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Condensed Matter Seminar

Pouyan Ghaemi, City College of the City University of New York
Speaker: Pouyan Ghaemi, City College of the City University of New York Title: Superconductivity in topological insulators: From topological phase transition to Neutrino Oscillations. Abstract: The presence of helical surface states in topological insulators (TIs) motivated many theoretical and experimental studies on the transport properties of such two dimensional helical metals. Unfortunately the bulk conducting bands have been shown to greatly challenge experimental observation of unique transport properties of the surface states. In this talk I will show that in the presence of superconductivity, the signature of topological properties is apparent in the features of supercurrent carried through both surface and in the bulk bands of the TIs. The distinct effect of impurities on supercurrent, when compared with their effect on normal current, makes the superconducting phase an interesting platform to study transport in helical metals. I will show that the effect of impurities on supercurrent in helical metals, which resembles the interaction of Neutrinos with electrons, can explain some of puzzling experimental results on Josephson junctions on the edge of TIs. Host: Ar. Abanov

20 Jan 2017, 4:00PM | MIST M102
Hosted By: Ar. Abanov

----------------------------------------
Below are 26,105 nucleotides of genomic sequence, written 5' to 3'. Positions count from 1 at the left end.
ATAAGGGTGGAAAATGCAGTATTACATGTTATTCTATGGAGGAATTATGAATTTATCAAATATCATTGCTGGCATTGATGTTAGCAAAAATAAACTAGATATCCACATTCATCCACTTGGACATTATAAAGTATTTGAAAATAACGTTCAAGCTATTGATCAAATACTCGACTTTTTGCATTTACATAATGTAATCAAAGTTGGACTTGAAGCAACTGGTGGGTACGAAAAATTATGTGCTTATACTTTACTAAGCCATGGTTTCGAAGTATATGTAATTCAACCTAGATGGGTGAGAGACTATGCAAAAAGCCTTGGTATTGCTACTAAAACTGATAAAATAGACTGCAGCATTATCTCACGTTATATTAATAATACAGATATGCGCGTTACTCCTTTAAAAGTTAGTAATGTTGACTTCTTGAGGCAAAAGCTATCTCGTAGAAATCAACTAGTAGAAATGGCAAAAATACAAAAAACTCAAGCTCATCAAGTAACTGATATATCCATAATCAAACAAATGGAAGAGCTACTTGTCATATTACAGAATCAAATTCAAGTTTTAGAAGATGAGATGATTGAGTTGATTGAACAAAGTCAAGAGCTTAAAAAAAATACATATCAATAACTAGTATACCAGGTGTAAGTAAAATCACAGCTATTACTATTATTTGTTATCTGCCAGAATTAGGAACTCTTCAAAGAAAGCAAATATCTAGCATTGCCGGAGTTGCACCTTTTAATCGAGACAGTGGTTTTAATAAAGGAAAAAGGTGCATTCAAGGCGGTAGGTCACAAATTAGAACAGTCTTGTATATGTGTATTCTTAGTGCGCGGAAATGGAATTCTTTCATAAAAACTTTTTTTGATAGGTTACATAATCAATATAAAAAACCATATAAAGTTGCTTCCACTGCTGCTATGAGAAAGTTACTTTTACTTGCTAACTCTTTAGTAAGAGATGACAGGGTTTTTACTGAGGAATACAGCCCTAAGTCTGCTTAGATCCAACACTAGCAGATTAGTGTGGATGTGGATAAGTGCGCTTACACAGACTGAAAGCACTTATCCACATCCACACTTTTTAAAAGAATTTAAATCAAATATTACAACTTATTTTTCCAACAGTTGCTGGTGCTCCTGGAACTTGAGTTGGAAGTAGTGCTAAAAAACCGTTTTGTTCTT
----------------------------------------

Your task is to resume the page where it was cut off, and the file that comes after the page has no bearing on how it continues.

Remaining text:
Nayana Shah, University of Cincinnati
Speaker: Nayana Shah, University of Cincinnati Title: Manifestations of spin-orbit coupling and topology in out-of-equilibrium hybrid superconducting systems Abstract: Recently there has been a lot of excitement generated by the possibility of realizing and detecting Majorana fermions within the arena of condensed matter physics and its potential implication for topological quantum computing. Although already at the end of twentieth century emergent Majorana end-states were shown to exist in a theoretical model of spinless p-wave superconductor (Kitaev) chain, it was only a decade later that proposals to experimentally realize such a model emerged. These were motivated by the discovery of topological insulators that ushered a new era of so-called symmetry-protected topological phases but also stemmed from existent studies of hybrid superconductor-ferromagnet systems that form the basis of another highly active area of superconducting spintronics. At the heart of these proposals are ways to judiciously use spin-orbit coupling in artificially designed hybrid settings containing conventional s-wave superconductors to effectively create topological superconductors. Making sense of the emerging physical picture and experiments requires employing and developing complementary theoretical frameworks to fundamentally comprehend the out-of-equilibrium transport behavior in these systems. I will outline the steps we have taken in that direction and the questions that remain to be answered. Refs: K. Sun, N. Shah, Phys. Rev. B 91, 144508 (2015); D. Roy, C. J. Bolech, N. Shah, Phys. Rev. B 86, 094503 (2012); D. Roy, C. J. Bolech, N. Shah, arXiv:1303.7036; N. Shah, C. J. Bolech, Phys. Rev. B 93, 085440 (2016) Host: Ar. Abanov

27 Jan 2017, 4:00PM | MIST M102
Hosted By: Ar. Abanov


A. Chubukov, University of Minnesota